Scenic USA - Maine
Perkins Island Lighthouse
|Photo by Robert Ballard
Robert Ballard Photography
Because of Maine's rocky coastline and complicated navigation channels, many lighthouses were built to aid 19th century mariners. Today, over 60 lighthouses are spaced out up and down the intricate shoreline, and many remain active navigational aids.
Maine's Kennebec River, flowing almost due south, was one of the state's most important shipping channels. Connecting Maine's capital at Augusta with the Atlantic Ocean, the river's entrance was well marked by two lighthouses. With a 19th century shipbuilding center located just upstream from the coast at Bath, and daily steamship runs upriver, the Kennebec saw a steady increase in river traffic. Shipping companies petitioned Congress year after year for more navigational aids on the river, but just as today, Congress was slow to act.
It was nearly 100 years since the Sequin Island Light was built near the Kennebec River mouth, when congress approved additional lighthouses up-river, lighting tricky turns in the river. Squirrel Point Light, a series of range lights and Doubling Point Lighthouse, joined similar looking Perkins Island Light on the Kennebec River in 1898.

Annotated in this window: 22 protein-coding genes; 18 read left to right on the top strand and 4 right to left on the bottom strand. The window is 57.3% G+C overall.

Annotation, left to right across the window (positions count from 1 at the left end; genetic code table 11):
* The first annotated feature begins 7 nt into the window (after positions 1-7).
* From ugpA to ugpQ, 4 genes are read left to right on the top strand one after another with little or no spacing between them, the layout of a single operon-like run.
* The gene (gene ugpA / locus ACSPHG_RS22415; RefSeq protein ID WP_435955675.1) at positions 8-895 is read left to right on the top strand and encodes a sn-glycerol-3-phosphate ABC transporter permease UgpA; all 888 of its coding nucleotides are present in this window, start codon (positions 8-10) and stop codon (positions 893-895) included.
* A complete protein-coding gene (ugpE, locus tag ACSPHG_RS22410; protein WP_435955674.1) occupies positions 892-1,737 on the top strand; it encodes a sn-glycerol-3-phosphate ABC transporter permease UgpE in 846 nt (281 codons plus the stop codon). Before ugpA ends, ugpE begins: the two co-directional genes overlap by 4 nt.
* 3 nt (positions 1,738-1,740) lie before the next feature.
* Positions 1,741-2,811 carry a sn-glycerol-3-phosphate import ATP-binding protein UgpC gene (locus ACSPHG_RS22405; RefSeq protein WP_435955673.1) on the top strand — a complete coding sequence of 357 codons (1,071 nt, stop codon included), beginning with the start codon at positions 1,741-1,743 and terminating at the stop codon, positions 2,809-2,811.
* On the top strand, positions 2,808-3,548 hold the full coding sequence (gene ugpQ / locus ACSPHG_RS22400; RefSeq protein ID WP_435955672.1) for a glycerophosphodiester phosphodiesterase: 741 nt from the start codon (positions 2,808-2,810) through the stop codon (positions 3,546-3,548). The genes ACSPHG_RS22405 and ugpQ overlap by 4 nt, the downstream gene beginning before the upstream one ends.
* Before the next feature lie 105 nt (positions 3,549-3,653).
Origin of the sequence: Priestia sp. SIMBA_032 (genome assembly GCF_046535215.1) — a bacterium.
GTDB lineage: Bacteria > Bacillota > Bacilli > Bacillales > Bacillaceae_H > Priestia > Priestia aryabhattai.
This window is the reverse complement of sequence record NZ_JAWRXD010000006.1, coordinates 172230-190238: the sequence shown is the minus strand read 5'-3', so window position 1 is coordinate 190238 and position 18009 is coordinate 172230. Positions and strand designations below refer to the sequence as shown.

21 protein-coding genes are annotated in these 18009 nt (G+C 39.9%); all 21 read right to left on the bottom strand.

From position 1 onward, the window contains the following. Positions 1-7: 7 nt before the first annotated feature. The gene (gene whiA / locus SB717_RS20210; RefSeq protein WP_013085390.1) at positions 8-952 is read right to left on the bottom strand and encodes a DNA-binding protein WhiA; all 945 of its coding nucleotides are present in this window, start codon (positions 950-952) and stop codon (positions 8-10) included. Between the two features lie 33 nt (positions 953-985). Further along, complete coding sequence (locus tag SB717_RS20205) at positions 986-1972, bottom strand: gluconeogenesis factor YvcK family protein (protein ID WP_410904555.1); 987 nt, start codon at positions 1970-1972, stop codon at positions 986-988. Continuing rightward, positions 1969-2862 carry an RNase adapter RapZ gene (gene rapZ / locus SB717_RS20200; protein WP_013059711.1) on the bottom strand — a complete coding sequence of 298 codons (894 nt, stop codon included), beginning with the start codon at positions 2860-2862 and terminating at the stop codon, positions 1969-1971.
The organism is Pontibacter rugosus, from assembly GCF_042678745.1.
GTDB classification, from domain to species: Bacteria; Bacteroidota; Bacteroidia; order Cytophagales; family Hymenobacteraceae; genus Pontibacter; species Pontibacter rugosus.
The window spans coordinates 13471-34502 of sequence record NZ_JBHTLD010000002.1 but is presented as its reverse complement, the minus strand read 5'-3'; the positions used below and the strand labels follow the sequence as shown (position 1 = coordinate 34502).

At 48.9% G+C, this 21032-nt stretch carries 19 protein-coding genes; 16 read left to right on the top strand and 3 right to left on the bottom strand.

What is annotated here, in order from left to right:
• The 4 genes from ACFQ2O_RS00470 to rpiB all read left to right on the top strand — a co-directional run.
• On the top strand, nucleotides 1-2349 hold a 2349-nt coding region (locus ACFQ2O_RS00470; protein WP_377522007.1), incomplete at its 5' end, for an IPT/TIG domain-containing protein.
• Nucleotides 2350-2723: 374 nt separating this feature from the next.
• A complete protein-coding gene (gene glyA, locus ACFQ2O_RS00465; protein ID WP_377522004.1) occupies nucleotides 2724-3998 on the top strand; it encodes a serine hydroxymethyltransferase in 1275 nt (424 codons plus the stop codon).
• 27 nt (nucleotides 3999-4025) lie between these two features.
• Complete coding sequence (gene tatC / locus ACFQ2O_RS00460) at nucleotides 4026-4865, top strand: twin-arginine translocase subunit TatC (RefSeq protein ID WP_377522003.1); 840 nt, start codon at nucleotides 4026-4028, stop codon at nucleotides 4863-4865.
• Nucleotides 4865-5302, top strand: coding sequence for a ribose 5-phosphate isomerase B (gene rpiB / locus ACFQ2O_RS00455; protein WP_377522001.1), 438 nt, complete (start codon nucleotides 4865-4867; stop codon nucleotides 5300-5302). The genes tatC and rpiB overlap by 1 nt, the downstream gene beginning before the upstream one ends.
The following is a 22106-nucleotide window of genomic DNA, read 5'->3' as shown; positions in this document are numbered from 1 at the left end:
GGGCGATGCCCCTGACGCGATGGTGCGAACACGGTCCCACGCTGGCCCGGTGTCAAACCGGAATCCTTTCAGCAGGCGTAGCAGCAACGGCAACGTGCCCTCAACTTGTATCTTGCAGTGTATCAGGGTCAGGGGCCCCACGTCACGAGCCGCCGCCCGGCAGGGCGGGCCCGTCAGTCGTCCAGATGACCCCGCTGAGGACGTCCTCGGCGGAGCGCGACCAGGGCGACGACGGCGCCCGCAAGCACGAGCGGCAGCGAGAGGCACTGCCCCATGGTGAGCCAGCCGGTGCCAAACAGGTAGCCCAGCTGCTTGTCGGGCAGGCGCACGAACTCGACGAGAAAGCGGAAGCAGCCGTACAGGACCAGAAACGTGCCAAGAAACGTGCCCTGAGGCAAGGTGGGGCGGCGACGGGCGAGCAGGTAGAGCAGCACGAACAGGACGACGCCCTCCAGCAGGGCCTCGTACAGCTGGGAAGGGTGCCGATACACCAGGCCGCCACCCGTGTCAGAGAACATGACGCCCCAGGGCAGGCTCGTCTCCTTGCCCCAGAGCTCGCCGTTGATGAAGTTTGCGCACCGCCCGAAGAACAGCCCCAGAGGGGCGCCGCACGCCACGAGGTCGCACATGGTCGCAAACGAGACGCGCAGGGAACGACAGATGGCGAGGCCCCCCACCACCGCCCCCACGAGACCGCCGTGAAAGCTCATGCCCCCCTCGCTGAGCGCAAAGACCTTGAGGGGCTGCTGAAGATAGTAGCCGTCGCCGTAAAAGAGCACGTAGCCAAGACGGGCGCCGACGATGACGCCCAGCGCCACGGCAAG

Even though Perkins Island Lighthouse was close to the mainland, the light-station had no electricity or running water. The job of light keeper fell to the families that were resourceful and self reliant, a rare breed that could live comfortably without a telephone and many other niceties.
The Perkins Island Lighthouse no longer has a light keeper, having been automated in 1959. Friends of Perkins Island Lighthouse continue their work of repair and restoration having recently completed the station's pyramidal bell tower. The lighthouse can be seen from Parker Head Road in Phippsburg, but is best enjoyed from one of the lighthouse cruise boats.
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